I had a hell of a time finding this quote when I wanted to write about it: it was given to me, in April 2013, on a handout in a class about ordinary language philosophy. I threw the handout away only two months ago, figuring that since I had had no call to look at any of my old papers in four years, they might as well be consigned to recycling. And then I thought: what sentence would serve best to hang the story of the Wittgenstein trial on? I thought pretty quickly of “Suppose A loves B,” but I misremembered orders and parts of the quote enough that my recent google search is a complete havoc of “Wittgenstein love” and “Wittgenstein A loves B” and “Wittgenstein failed to save his life”. Luckily, I finally found enough of the little bits of verbiage that now I have it forever.
A and B are not the usual Wittgenstein guys, who spend most of their time looking at blocks of different shapes, or adding up to extremely high sums. They have a relationship of love to one another, though what sort – romantic, friendly, familial – is left unsaid. The stakes are unusually high, although Wittgenstein is using this high-stakes, high-emotion case to make a somewhat arcane point about the failure of the concept of contradiction to describe a lot of things that don’t make sense in the world. (This was also the passage I had in mind when months later I told my mother that I was going to give a toast at my brother’s bachelor party in which I quoted Wittgenstein, at some length. My mother responded with maximum steeliness. “Do NOT,” she said, “talk about Wittgenstein in front of your brothers’ friends.” I obliged, although I did draw some attention to myself inadvertently at the bachelor party by showing one of my brother’s friends a magazine that I had in my bag with my mother’s face on it, an event that is still often spoken of when the bachelor party is referred to.) But it offers a hook where language and the world an abut one another, and it is no accident, I think, that the hook here shows up through a question of action and love. It reminds us (or anyway me) of the common objective uselessness of abstract nouns: it becomes not that interesting whether A loves B in some kind of idealized way; what’s important is what A does.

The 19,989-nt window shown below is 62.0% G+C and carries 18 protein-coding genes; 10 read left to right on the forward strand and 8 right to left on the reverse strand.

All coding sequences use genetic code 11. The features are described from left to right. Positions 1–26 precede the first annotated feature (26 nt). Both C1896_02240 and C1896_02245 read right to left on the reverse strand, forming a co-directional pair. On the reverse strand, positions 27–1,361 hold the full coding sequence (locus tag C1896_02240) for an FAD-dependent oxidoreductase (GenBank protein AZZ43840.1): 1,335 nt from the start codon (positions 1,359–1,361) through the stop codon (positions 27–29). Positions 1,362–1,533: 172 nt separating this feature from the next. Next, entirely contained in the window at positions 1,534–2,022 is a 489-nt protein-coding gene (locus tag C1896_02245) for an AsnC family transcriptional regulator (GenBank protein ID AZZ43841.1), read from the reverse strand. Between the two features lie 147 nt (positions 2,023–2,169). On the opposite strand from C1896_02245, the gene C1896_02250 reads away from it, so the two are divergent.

Suppose it is said that A loves B, and yet when B failed to understand The Broom of the System and A might have helped by explicating Wittgenstein, he did not. Suppose it is said that A loves B, and yet when B bumbled into a party and began droning on about Wittgenstein, A stopped him. Suppose further and further along this formula.
The ways of being in the world are strange and multitudinous. Earlier today I did an anti-anxiety yoga practice in which I was instructed to roar as a means of releasing breath (I did); yesterday I went to the Brooklyn Museum and there was a blue neon Wittgenstein quote on the wall (pictured, fuzzily, above). Both of these things strongly reminded me of the Wittgenstein trial. The lattices of dozens of things reminding of everything else — or rather, an inability to refrain from commenting on being reminded — is in fact what got me in trouble in that instance. Yet. Such lattices are what one has (what I have) in order to continue to develop definitions and explications of what I call love, so I suppose that is what I will continue to do.